Saturday, July 12, 2014

Published 9:30 AM by Alexis Dobbins with 0 comment

Take a Child to School Day/Million Father March - Help Your Child Succeed

Yes, We Rise| Take a child to school day/Million Father March“Nothing has a stronger influence psychologically on their environment, and especially on their children, than the unlived lives of the parents.”

The educational level of Black America has risen significantly over the past and from 1990 to 2013, the percentage of 25- to 29-year-olds who attained a bachelor's or higher degree increased from 26 to 40 percent for Whites, from 13 to 20 percent for Blacks, and from 8 to 16 percent for Hispanics.

Good-looking stats! But for a significant number of African-American children today, the term “unlived lives of the parents” might include a less-than-wonderful experience with what our elders referred to as “book learning”. Cultural biases, substandard-schools, the inability or lack of desire to acknowledge different learning styles and other factors have resulted in a distrust of the educational system for many people of color – especially males.

My graduate study focused on the impact of female-led households on the educational attainment of adolescent boys, and one weighted factor was the level of involvement demonstrated by the absentee father. Research has shown that children, particularly males, benefit from father-involvement in their school life. Of course, I’m not saying that academic achievement for young black men is limited by single-mother households. Absolutely not. Single mothers are raising scientists, professors, mathematicians, and the like every day and doing it well. When a father is also interested in academic achievement, however, children see academics as an important, shared value and are more inclined to want to succeed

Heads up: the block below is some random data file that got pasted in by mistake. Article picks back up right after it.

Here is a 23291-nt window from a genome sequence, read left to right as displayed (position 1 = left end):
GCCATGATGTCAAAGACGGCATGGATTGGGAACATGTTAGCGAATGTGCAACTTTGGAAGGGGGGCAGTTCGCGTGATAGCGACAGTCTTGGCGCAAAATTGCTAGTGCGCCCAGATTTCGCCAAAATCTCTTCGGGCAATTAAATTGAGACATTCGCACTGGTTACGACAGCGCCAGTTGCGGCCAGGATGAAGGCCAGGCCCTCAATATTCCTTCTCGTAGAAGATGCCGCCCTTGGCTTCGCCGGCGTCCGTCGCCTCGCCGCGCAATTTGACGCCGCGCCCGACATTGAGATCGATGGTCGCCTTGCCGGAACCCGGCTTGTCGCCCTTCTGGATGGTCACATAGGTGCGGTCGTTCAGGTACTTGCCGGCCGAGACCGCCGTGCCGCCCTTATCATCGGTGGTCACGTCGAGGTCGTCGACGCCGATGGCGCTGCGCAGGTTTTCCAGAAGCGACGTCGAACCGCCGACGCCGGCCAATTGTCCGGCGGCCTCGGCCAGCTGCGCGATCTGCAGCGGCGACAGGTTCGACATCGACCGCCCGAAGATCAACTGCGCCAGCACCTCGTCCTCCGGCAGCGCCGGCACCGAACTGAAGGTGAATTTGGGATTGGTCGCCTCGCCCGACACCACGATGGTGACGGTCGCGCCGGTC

Phillip Jackson, founder of the Black Star Project in Chicago, has invested more than 10 years of personal and organizational effort into the Take Your Child to School/Million Father March initiative. Launched in 2004, Jackson and the fellow organizers of the Million Father March encourage Black fathers, relatives, men, and significant male caregivers to take their children to their first day of school across the country and around the world.

Some of you may ask, exactly how much difference could one day make in the life of a child?

According to Jackson, “Statistics from the National Fatherhood Initiative support these findings and show that when fathers and men are regularly and substantially involved in the education and social development of children, children have higher standardized test scores, higher grade point averages, higher attendance rates and higher graduation rates from high school. Additionally, they have lower rates of suspension, expulsion, arrest, fewer incidents of violent behavior, and they are less likely to use drugs, alcohol or engage in premature sex.”

Don’t trip off of that ‘regular and substantial involvement’. It starts with one day. Some fathers may not grace the door of a school for the rest of the year; others may feel a little more comfortable about attending Parent’s Night or checking with a teacher at some point during that year. If all else fails, Dad will have made that one tangible demonstration of interest in his child’s academic life.

Do me a favor – drop me a note or a comment and let me know if you would be interested in being a part of the Million Father March in the Prince Georges County area. I think we can get enough fathers to participate in this initiative and show our children that school counts. Let’s get our children off to a great start this year!!


Post a Comment